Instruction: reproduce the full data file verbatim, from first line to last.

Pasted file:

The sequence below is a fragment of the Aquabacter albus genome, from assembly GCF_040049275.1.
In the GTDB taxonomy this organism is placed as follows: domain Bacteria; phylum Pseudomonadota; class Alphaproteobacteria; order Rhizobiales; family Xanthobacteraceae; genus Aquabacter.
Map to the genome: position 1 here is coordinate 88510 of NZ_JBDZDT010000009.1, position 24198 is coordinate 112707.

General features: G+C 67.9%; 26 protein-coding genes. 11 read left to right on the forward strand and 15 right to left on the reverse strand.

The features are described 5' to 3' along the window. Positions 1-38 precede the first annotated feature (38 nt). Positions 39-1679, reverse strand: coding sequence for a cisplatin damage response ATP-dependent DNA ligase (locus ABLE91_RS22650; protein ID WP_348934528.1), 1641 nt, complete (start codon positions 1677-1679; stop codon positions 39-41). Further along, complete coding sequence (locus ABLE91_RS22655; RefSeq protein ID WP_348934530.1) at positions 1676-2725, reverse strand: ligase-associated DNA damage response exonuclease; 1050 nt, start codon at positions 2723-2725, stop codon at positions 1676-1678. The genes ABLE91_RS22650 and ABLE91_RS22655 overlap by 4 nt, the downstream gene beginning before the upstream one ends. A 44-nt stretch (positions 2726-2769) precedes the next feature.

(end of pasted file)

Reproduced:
The sequence below is a fragment of the Aquabacter albus genome, from assembly GCF_040049275.1.
In the GTDB taxonomy this organism is placed as follows: domain Bacteria; phylum Pseudomonadota; class Alphaproteobacteria; order Rhizobiales; family Xanthobacteraceae; genus Aquabacter.
Map to the genome: position 1 here is coordinate 88510 of NZ_JBDZDT010000009.1, position 24198 is coordinate 112707.

General features: G+C 67.9%; 26 protein-coding genes. 11 read left to right on the forward strand and 15 right to left on the reverse strand.

The features are described 5' to 3' along the window. Positions 1-38 precede the first annotated feature (38 nt). Positions 39-1679, reverse strand: coding sequence for a cisplatin damage response ATP-dependent DNA ligase (locus ABLE91_RS22650; protein ID WP_348934528.1), 1641 nt, complete (start codon positions 1677-1679; stop codon positions 39-41). Further along, complete coding sequence (locus ABLE91_RS22655; RefSeq protein ID WP_348934530.1) at positions 1676-2725, reverse strand: ligase-associated DNA damage response exonuclease; 1050 nt, start codon at positions 2723-2725, stop codon at positions 1676-1678. The genes ABLE91_RS22650 and ABLE91_RS22655 overlap by 4 nt, the downstream gene beginning before the upstream one ends. A 44-nt stretch (positions 2726-2769) precedes the next feature.